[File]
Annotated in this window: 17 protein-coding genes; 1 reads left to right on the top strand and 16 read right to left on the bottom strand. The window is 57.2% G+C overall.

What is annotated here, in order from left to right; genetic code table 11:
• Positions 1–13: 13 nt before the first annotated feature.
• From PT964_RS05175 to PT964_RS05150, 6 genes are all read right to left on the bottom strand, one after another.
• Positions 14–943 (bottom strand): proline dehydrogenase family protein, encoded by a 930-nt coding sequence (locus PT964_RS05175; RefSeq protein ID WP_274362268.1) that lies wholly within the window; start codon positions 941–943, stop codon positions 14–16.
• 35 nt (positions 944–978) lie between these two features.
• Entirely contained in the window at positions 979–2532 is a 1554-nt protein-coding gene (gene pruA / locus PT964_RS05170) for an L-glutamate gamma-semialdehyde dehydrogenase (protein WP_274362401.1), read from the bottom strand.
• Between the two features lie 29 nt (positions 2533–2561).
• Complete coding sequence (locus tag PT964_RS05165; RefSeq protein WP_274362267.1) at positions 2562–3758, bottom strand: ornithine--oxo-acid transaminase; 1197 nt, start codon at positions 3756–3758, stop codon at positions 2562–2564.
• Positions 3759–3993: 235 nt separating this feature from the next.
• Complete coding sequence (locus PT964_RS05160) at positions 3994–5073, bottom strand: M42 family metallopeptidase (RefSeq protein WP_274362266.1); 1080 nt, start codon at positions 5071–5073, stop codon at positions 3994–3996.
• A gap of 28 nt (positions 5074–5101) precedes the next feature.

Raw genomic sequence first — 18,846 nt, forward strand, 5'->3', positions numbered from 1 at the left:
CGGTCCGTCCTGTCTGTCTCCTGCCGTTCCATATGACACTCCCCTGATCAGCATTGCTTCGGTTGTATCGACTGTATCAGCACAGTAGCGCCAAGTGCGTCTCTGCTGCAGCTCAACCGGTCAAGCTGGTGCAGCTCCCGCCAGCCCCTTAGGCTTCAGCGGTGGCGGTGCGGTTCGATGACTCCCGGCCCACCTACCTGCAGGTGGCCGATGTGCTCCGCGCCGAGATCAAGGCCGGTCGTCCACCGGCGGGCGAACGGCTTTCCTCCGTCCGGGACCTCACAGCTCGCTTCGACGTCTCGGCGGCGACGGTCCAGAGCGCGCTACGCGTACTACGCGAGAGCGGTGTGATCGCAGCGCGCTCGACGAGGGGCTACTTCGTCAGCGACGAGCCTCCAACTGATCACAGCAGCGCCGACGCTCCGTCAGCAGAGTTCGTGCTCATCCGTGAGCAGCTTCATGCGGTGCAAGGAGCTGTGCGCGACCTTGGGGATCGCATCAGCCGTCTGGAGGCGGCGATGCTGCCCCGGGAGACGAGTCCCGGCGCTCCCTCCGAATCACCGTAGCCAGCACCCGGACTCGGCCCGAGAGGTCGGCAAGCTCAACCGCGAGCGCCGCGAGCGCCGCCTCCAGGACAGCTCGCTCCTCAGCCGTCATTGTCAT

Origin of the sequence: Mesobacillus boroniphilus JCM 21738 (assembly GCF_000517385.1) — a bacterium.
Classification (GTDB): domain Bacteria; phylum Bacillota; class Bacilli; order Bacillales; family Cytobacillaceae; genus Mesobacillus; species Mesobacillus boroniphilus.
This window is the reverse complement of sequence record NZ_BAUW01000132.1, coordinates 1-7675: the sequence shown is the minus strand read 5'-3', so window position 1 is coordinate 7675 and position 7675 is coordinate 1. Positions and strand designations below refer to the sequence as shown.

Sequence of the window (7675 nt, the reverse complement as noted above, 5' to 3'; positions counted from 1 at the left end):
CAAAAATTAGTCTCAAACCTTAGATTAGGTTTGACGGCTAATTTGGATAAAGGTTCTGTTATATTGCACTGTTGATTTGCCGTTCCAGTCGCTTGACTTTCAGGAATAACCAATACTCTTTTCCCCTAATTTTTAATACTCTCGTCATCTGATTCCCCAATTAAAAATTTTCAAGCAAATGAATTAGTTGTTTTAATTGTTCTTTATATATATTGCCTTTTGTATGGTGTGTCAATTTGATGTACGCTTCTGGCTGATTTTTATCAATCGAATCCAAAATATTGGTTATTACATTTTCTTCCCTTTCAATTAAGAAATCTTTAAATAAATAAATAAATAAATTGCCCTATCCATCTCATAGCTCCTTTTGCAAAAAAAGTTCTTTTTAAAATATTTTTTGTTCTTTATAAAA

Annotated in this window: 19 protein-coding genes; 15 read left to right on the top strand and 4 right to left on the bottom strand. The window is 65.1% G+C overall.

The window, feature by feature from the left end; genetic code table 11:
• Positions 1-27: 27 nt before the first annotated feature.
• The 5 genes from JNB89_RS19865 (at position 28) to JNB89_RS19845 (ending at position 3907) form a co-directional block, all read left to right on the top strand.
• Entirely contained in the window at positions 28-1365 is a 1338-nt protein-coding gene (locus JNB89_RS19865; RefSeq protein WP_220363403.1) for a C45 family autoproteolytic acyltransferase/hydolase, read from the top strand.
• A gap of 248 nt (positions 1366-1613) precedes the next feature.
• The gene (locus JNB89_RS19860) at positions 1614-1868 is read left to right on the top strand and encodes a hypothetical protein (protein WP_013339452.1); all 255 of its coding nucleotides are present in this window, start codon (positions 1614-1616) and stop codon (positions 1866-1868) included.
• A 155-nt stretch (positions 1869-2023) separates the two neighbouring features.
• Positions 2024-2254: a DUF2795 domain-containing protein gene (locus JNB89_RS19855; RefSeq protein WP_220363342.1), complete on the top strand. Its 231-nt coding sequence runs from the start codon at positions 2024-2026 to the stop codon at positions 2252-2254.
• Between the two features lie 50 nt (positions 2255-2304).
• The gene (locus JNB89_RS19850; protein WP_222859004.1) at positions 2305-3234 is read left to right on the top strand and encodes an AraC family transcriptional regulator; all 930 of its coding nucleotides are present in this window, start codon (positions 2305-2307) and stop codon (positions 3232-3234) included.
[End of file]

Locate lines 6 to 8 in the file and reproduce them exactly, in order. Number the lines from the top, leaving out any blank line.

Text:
• 35 nt (positions 944–978) lie between these two features.
• Entirely contained in the window at positions 979–2532 is a 1554-nt protein-coding gene (gene pruA / locus PT964_RS05170) for an L-glutamate gamma-semialdehyde dehydrogenase (protein WP_274362401.1), read from the bottom strand.
• Between the two features lie 29 nt (positions 2533–2561).